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Dr Mike J Smith
Kingston University

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DMT Meeting and themes

Thu, 24 May 2007

So the reason for going to the US was to attend DMT07 which is principally aimed at geologists and cartographers from state geological surveys, although this year there were representatives from the UK, Czechoslovakia and Japan. What I hadn't appreciated was that whilst there is the overarching United States Geological Survey, much of the geological work is done at state level. As a result there are 50-odd mini countries all doing things slightly differently with different levels of resources. At the federal level the USGS also has to undertake topographic survey as well. In terms of resources some states (e.g. Illinois) have over 200 staff, others have less than 5, whilst some states (e.g. Hawaii) don't have a survey! So all in all its an interesting dynamic.

And standards were very much a theme at the conference, with a desire to go to an entire end-to-end digital work flow, incorporating PDAs/laptops in the field through to map output using ArcGIS or Illustrator. To that end one of the groups has been working on "ArcGeology" an ArcMap data model (that has interested ESRI). Whilst geological maps present points, lines and polygons, polygons are actually inferred from point and line data. The data model therefore only stores points and lines at a primary data level, with all polygons being generated (using the points/lines to poly command). Any changes to the primary data requires new polygon creation. I thought this was a nice solution and echoes some ideas on data models in GIScience at the moment (e.g. Goodchild et al, 200X).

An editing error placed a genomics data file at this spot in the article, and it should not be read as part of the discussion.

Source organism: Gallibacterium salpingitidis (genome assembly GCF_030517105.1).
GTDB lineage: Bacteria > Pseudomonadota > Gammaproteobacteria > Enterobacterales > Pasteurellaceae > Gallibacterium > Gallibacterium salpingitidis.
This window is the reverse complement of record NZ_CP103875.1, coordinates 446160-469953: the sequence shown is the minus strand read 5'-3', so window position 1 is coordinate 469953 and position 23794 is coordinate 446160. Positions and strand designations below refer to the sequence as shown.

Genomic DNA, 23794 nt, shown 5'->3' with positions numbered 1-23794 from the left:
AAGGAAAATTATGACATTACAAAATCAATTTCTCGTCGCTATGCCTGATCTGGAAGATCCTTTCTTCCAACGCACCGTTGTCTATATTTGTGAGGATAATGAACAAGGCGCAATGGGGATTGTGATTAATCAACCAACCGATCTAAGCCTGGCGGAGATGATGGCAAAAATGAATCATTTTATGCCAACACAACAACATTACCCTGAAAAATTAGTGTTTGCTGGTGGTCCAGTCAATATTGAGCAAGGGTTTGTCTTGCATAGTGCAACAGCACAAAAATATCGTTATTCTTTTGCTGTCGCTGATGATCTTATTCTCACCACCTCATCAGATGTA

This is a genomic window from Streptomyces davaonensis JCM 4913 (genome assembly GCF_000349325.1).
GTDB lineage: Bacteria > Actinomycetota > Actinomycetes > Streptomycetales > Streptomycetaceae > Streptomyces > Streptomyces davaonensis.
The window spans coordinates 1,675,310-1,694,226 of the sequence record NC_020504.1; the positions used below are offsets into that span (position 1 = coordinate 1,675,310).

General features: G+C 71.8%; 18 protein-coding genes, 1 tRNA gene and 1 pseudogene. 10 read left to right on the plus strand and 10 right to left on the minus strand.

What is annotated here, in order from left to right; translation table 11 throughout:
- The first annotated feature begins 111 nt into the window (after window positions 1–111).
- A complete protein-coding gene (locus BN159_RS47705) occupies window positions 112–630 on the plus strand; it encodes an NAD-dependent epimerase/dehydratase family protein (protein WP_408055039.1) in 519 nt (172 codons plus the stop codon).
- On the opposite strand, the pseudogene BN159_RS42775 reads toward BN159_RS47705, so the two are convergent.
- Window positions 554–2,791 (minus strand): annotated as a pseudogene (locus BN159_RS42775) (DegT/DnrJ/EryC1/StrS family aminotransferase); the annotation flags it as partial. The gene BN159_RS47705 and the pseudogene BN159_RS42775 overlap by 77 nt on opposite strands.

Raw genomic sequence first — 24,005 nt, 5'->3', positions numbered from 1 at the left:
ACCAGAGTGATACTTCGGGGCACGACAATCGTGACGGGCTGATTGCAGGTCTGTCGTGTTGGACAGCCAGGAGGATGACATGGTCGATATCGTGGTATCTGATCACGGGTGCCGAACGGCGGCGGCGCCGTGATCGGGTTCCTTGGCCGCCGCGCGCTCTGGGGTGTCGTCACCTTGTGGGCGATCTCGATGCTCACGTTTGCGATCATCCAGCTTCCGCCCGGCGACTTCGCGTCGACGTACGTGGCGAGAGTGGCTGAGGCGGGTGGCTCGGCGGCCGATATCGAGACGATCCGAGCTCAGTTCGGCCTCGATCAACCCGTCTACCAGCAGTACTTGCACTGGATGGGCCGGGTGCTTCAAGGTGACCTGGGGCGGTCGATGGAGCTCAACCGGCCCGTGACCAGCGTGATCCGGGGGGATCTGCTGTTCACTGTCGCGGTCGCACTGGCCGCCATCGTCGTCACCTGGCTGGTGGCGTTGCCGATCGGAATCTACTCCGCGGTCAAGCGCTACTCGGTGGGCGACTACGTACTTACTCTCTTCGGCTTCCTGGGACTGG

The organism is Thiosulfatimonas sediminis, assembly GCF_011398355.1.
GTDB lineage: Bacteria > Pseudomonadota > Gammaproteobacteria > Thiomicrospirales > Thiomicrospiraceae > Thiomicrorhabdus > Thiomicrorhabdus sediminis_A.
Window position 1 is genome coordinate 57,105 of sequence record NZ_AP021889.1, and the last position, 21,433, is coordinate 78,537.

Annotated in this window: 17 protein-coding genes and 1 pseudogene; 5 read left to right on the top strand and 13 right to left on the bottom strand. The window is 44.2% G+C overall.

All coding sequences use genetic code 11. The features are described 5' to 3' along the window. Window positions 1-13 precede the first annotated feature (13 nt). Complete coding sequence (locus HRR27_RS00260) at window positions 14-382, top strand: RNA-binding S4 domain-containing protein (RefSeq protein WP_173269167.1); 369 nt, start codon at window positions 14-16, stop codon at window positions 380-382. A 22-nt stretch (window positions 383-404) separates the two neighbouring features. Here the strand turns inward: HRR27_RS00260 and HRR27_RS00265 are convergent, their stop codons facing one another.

Another major thread of the conference was data transfer, with a particular focus upon conversion between different ontologies. GeoSciML is an XML schema currently in development that aims to address this issue. However this stores data as points, lines and polygons, with no transfer of cartographic detail (e.g. line weight, colour etc). This is clearly in contrast to the ArcGeology data model and we are potentially seeing the loss of geological information at either the data model or data transfer stage.

The final key in this digital workflow relates to 3D. Geology is more than representing the surface geology on a map, hence the reason there are often cross-sections. The map authors will have some kind of mental 3D model for the structure of an area, so the 2D paradigm is actually not appropriate. What is needed is a way of capturing this 3D information digitally so that it can be appropriately modelled, something that Ian Jackson (BGS) really brought home. He suggested that a move to define a data model for ArcMap may well be 5-10 years too late as it is purely 2D.

So whilst DMT is about digital mapping and cartography, this year it has demonstrated how subjects still struggle with modelling their subject, 25 years after GIS became a commercial product.

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